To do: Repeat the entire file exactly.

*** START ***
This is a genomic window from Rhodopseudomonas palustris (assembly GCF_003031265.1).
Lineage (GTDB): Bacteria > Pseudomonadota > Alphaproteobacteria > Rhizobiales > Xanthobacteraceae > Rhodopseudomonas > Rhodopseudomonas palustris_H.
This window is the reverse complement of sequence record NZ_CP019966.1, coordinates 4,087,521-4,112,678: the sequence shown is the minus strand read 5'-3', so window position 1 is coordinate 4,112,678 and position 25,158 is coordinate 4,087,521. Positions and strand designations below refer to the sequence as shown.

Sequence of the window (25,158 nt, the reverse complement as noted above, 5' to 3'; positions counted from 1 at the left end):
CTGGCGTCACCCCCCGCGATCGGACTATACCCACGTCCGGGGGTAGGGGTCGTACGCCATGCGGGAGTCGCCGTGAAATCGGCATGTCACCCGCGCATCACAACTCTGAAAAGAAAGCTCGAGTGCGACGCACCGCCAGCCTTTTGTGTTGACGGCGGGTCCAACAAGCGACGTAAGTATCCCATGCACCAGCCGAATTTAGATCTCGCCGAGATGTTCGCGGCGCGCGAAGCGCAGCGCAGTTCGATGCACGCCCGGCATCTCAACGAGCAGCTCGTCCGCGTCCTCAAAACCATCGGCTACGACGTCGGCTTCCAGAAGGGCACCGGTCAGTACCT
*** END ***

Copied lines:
This is a genomic window from Rhodopseudomonas palustris (assembly GCF_003031265.1).
Lineage (GTDB): Bacteria > Pseudomonadota > Alphaproteobacteria > Rhizobiales > Xanthobacteraceae > Rhodopseudomonas > Rhodopseudomonas palustris_H.
This window is the reverse complement of sequence record NZ_CP019966.1, coordinates 4,087,521-4,112,678: the sequence shown is the minus strand read 5'-3', so window position 1 is coordinate 4,112,678 and position 25,158 is coordinate 4,087,521. Positions and strand designations below refer to the sequence as shown.

Sequence of the window (25,158 nt, the reverse complement as noted above, 5' to 3'; positions counted from 1 at the left end):
CTGGCGTCACCCCCCGCGATCGGACTATACCCACGTCCGGGGGTAGGGGTCGTACGCCATGCGGGAGTCGCCGTGAAATCGGCATGTCACCCGCGCATCACAACTCTGAAAAGAAAGCTCGAGTGCGACGCACCGCCAGCCTTTTGTGTTGACGGCGGGTCCAACAAGCGACGTAAGTATCCCATGCACCAGCCGAATTTAGATCTCGCCGAGATGTTCGCGGCGCGCGAAGCGCAGCGCAGTTCGATGCACGCCCGGCATCTCAACGAGCAGCTCGTCCGCGTCCTCAAAACCATCGGCTACGACGTCGGCTTCCAGAAGGGCACCGGTCAGTACCT